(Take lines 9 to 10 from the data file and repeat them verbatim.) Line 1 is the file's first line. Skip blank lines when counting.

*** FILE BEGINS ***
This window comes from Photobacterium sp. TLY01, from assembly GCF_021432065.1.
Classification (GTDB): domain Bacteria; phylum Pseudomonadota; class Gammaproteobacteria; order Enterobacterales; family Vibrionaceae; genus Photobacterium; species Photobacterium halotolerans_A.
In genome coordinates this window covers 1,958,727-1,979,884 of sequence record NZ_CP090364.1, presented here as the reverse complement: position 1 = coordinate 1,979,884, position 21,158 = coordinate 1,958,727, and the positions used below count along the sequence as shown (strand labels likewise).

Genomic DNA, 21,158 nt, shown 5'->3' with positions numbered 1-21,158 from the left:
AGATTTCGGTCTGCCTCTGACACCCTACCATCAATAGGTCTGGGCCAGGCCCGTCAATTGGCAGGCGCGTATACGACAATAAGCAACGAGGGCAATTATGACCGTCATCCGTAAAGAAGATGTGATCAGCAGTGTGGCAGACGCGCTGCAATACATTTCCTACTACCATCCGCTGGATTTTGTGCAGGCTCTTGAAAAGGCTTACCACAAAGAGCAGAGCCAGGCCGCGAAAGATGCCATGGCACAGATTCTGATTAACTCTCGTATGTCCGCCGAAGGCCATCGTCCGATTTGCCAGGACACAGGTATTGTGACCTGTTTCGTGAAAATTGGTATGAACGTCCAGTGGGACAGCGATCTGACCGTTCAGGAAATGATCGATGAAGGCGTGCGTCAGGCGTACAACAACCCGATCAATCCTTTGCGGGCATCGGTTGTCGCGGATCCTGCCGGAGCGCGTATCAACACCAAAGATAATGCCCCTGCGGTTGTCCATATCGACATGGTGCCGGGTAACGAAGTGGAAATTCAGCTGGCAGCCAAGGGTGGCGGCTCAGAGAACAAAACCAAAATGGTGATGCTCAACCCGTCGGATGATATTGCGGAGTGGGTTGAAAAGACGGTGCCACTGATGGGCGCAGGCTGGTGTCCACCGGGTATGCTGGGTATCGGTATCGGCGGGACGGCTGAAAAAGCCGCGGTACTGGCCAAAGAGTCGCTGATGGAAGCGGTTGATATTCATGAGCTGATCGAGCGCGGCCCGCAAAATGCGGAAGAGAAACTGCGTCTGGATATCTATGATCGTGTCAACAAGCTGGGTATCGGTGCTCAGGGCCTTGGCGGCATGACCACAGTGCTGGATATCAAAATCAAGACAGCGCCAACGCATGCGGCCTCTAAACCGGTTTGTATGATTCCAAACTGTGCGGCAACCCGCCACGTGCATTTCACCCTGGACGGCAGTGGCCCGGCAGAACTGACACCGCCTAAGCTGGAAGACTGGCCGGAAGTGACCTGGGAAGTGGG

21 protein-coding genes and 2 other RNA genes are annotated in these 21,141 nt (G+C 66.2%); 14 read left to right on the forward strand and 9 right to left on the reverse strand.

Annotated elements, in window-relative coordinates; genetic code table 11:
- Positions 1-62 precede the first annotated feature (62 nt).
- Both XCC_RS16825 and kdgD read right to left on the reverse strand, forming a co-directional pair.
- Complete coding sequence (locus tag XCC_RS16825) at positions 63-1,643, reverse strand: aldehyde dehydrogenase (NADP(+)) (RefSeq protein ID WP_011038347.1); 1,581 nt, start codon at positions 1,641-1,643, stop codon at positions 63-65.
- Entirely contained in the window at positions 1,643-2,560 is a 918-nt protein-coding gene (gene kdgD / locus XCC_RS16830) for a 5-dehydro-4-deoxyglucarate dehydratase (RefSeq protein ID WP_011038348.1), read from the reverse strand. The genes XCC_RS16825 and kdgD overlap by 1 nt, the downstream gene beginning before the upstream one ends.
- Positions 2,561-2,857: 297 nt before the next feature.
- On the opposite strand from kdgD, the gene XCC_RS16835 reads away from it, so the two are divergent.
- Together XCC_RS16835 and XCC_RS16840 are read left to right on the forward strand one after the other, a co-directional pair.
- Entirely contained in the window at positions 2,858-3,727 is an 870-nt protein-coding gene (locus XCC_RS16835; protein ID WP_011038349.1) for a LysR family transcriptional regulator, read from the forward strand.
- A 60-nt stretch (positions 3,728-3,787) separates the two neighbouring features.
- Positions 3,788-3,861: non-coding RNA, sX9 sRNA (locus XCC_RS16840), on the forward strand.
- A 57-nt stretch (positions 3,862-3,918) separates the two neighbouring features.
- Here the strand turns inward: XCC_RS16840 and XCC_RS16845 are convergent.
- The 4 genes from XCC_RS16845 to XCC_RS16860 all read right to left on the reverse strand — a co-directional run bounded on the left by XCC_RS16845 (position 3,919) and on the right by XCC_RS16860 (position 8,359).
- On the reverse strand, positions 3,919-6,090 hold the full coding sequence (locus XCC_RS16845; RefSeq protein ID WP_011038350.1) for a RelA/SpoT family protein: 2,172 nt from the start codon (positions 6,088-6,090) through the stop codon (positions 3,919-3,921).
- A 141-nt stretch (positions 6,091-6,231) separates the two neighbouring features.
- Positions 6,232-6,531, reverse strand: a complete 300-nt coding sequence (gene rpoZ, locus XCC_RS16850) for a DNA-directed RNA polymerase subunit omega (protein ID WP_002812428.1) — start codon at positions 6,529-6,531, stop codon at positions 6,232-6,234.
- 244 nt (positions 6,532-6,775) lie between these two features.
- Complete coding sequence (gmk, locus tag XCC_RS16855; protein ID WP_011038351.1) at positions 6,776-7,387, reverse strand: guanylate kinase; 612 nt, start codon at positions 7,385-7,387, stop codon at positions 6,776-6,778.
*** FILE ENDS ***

- Both XCC_RS16825 and kdgD read right to left on the reverse strand, forming a co-directional pair.
- Complete coding sequence (locus tag XCC_RS16825) at positions 63-1,643, reverse strand: aldehyde dehydrogenase (NADP(+)) (RefSeq protein ID WP_011038347.1); 1,581 nt, start codon at positions 1,641-1,643, stop codon at positions 63-65.